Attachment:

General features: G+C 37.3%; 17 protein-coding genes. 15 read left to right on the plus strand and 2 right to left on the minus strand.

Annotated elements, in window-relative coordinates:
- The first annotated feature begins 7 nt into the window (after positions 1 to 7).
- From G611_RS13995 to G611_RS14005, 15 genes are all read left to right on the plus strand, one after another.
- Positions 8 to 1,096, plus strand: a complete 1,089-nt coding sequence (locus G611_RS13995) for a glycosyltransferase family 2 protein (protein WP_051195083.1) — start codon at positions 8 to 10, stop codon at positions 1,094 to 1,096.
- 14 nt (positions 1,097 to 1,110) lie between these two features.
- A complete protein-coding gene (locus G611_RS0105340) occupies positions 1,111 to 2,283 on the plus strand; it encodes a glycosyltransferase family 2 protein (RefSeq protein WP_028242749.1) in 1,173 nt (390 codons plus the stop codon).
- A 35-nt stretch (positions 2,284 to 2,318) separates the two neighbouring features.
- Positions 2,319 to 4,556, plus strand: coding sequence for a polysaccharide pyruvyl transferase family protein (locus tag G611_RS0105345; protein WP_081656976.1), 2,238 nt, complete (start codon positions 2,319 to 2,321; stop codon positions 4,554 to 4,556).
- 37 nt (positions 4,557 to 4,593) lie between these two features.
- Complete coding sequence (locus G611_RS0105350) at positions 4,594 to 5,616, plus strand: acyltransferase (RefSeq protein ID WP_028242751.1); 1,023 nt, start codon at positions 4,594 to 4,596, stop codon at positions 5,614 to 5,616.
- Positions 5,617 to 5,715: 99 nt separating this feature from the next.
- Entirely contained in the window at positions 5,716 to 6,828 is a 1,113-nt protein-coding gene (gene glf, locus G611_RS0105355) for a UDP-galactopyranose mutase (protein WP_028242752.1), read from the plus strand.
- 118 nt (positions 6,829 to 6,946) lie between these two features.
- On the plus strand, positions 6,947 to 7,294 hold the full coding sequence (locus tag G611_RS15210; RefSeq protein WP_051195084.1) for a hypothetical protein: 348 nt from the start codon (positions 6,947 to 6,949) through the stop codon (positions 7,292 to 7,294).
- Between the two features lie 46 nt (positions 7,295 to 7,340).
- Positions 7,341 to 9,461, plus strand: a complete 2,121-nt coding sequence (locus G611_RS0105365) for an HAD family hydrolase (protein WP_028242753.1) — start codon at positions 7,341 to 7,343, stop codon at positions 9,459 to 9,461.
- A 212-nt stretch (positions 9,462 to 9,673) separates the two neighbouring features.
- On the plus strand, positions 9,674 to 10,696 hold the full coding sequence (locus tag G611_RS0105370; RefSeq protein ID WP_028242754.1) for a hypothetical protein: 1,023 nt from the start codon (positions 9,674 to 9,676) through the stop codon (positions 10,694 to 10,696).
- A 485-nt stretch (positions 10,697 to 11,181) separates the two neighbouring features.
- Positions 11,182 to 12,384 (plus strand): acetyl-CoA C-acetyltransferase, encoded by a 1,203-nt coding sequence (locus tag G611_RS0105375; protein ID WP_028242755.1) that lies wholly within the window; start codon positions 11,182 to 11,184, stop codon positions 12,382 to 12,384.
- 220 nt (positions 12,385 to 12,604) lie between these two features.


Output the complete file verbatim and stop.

General features: G+C 37.3%; 17 protein-coding genes. 15 read left to right on the plus strand and 2 right to left on the minus strand.

Annotated elements, in window-relative coordinates:
- The first annotated feature begins 7 nt into the window (after positions 1 to 7).
- From G611_RS13995 to G611_RS14005, 15 genes are all read left to right on the plus strand, one after another.
- Positions 8 to 1,096, plus strand: a complete 1,089-nt coding sequence (locus G611_RS13995) for a glycosyltransferase family 2 protein (protein WP_051195083.1) — start codon at positions 8 to 10, stop codon at positions 1,094 to 1,096.
- 14 nt (positions 1,097 to 1,110) lie between these two features.
- A complete protein-coding gene (locus G611_RS0105340) occupies positions 1,111 to 2,283 on the plus strand; it encodes a glycosyltransferase family 2 protein (RefSeq protein WP_028242749.1) in 1,173 nt (390 codons plus the stop codon).
- A 35-nt stretch (positions 2,284 to 2,318) separates the two neighbouring features.
- Positions 2,319 to 4,556, plus strand: coding sequence for a polysaccharide pyruvyl transferase family protein (locus tag G611_RS0105345; protein WP_081656976.1), 2,238 nt, complete (start codon positions 2,319 to 2,321; stop codon positions 4,554 to 4,556).
- 37 nt (positions 4,557 to 4,593) lie between these two features.
- Complete coding sequence (locus G611_RS0105350) at positions 4,594 to 5,616, plus strand: acyltransferase (RefSeq protein ID WP_028242751.1); 1,023 nt, start codon at positions 4,594 to 4,596, stop codon at positions 5,614 to 5,616.
- Positions 5,617 to 5,715: 99 nt separating this feature from the next.
- Entirely contained in the window at positions 5,716 to 6,828 is a 1,113-nt protein-coding gene (gene glf, locus G611_RS0105355) for a UDP-galactopyranose mutase (protein WP_028242752.1), read from the plus strand.
- 118 nt (positions 6,829 to 6,946) lie between these two features.
- On the plus strand, positions 6,947 to 7,294 hold the full coding sequence (locus tag G611_RS15210; RefSeq protein WP_051195084.1) for a hypothetical protein: 348 nt from the start codon (positions 6,947 to 6,949) through the stop codon (positions 7,292 to 7,294).
- Between the two features lie 46 nt (positions 7,295 to 7,340).
- Positions 7,341 to 9,461, plus strand: a complete 2,121-nt coding sequence (locus G611_RS0105365) for an HAD family hydrolase (protein WP_028242753.1) — start codon at positions 7,341 to 7,343, stop codon at positions 9,459 to 9,461.
- A 212-nt stretch (positions 9,462 to 9,673) separates the two neighbouring features.
- On the plus strand, positions 9,674 to 10,696 hold the full coding sequence (locus tag G611_RS0105370; RefSeq protein ID WP_028242754.1) for a hypothetical protein: 1,023 nt from the start codon (positions 9,674 to 9,676) through the stop codon (positions 10,694 to 10,696).
- A 485-nt stretch (positions 10,697 to 11,181) separates the two neighbouring features.
- Positions 11,182 to 12,384 (plus strand): acetyl-CoA C-acetyltransferase, encoded by a 1,203-nt coding sequence (locus tag G611_RS0105375; protein ID WP_028242755.1) that lies wholly within the window; start codon positions 11,182 to 11,184, stop codon positions 12,382 to 12,384.
- 220 nt (positions 12,385 to 12,604) lie between these two features.